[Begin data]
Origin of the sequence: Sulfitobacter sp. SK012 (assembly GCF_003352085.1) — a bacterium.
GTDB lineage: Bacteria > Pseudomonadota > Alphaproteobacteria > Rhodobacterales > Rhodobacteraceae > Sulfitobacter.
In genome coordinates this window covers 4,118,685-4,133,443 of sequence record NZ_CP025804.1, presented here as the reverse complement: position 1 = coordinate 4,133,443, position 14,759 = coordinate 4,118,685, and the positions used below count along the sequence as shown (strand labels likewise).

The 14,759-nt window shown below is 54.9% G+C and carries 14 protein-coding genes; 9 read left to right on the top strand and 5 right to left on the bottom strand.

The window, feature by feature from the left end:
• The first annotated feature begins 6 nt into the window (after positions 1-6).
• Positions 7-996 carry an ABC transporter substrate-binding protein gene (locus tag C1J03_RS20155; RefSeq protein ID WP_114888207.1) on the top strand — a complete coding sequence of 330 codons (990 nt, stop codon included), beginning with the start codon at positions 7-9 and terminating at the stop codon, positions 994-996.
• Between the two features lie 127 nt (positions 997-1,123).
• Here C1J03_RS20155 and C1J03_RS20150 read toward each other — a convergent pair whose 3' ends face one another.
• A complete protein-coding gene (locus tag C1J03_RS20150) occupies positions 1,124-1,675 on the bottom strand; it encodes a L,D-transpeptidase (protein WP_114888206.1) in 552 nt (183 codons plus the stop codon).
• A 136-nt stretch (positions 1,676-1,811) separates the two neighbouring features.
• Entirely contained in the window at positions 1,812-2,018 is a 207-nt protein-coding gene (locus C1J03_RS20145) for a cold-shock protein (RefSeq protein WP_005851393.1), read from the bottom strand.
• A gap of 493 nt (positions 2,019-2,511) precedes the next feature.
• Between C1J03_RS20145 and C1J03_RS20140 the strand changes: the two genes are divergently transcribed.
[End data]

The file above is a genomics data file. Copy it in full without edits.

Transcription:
Origin of the sequence: Sulfitobacter sp. SK012 (assembly GCF_003352085.1) — a bacterium.
GTDB lineage: Bacteria > Pseudomonadota > Alphaproteobacteria > Rhodobacterales > Rhodobacteraceae > Sulfitobacter.
In genome coordinates this window covers 4,118,685-4,133,443 of sequence record NZ_CP025804.1, presented here as the reverse complement: position 1 = coordinate 4,133,443, position 14,759 = coordinate 4,118,685, and the positions used below count along the sequence as shown (strand labels likewise).

The 14,759-nt window shown below is 54.9% G+C and carries 14 protein-coding genes; 9 read left to right on the top strand and 5 right to left on the bottom strand.

The window, feature by feature from the left end:
• The first annotated feature begins 6 nt into the window (after positions 1-6).
• Positions 7-996 carry an ABC transporter substrate-binding protein gene (locus tag C1J03_RS20155; RefSeq protein ID WP_114888207.1) on the top strand — a complete coding sequence of 330 codons (990 nt, stop codon included), beginning with the start codon at positions 7-9 and terminating at the stop codon, positions 994-996.
• Between the two features lie 127 nt (positions 997-1,123).
• Here C1J03_RS20155 and C1J03_RS20150 read toward each other — a convergent pair whose 3' ends face one another.
• A complete protein-coding gene (locus tag C1J03_RS20150) occupies positions 1,124-1,675 on the bottom strand; it encodes a L,D-transpeptidase (protein WP_114888206.1) in 552 nt (183 codons plus the stop codon).
• A 136-nt stretch (positions 1,676-1,811) separates the two neighbouring features.
• Entirely contained in the window at positions 1,812-2,018 is a 207-nt protein-coding gene (locus C1J03_RS20145) for a cold-shock protein (RefSeq protein WP_005851393.1), read from the bottom strand.
• A gap of 493 nt (positions 2,019-2,511) precedes the next feature.
• Between C1J03_RS20145 and C1J03_RS20140 the strand changes: the two genes are divergently transcribed.